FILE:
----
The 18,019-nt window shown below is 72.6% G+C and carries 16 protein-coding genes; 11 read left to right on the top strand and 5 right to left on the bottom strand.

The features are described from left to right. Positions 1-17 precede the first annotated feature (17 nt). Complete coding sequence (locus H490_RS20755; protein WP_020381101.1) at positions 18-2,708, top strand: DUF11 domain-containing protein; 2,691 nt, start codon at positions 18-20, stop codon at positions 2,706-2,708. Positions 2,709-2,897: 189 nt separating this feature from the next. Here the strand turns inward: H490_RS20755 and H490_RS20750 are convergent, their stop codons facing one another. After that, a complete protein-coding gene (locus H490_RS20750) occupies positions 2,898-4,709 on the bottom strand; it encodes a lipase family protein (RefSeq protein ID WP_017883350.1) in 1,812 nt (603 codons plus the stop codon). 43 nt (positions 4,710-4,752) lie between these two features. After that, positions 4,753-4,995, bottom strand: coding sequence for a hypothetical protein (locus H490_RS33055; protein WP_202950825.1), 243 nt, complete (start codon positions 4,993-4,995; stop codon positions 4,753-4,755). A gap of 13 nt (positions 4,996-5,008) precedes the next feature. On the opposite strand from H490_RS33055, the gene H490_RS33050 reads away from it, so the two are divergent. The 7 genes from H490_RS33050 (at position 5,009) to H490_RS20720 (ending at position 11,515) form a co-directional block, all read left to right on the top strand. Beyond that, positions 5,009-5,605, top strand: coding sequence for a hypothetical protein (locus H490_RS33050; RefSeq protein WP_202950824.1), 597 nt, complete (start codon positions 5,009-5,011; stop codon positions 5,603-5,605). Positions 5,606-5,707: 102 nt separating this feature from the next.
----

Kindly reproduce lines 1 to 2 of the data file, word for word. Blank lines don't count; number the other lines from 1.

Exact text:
The 18,019-nt window shown below is 72.6% G+C and carries 16 protein-coding genes; 11 read left to right on the top strand and 5 right to left on the bottom strand.

The features are described from left to right. Positions 1-17 precede the first annotated feature (17 nt). Complete coding sequence (locus H490_RS20755; protein WP_020381101.1) at positions 18-2,708, top strand: DUF11 domain-containing protein; 2,691 nt, start codon at positions 18-20, stop codon at positions 2,706-2,708. Positions 2,709-2,897: 189 nt separating this feature from the next. Here the strand turns inward: H490_RS20755 and H490_RS20750 are convergent, their stop codons facing one another. After that, a complete protein-coding gene (locus H490_RS20750) occupies positions 2,898-4,709 on the bottom strand; it encodes a lipase family protein (RefSeq protein ID WP_017883350.1) in 1,812 nt (603 codons plus the stop codon). 43 nt (positions 4,710-4,752) lie between these two features. After that, positions 4,753-4,995, bottom strand: coding sequence for a hypothetical protein (locus H490_RS33055; protein WP_202950825.1), 243 nt, complete (start codon positions 4,993-4,995; stop codon positions 4,753-4,755). A gap of 13 nt (positions 4,996-5,008) precedes the next feature. On the opposite strand from H490_RS33055, the gene H490_RS33050 reads away from it, so the two are divergent. The 7 genes from H490_RS33050 (at position 5,009) to H490_RS20720 (ending at position 11,515) form a co-directional block, all read left to right on the top strand. Beyond that, positions 5,009-5,605, top strand: coding sequence for a hypothetical protein (locus H490_RS33050; RefSeq protein WP_202950824.1), 597 nt, complete (start codon positions 5,009-5,011; stop codon positions 5,603-5,605). Positions 5,606-5,707: 102 nt separating this feature from the next.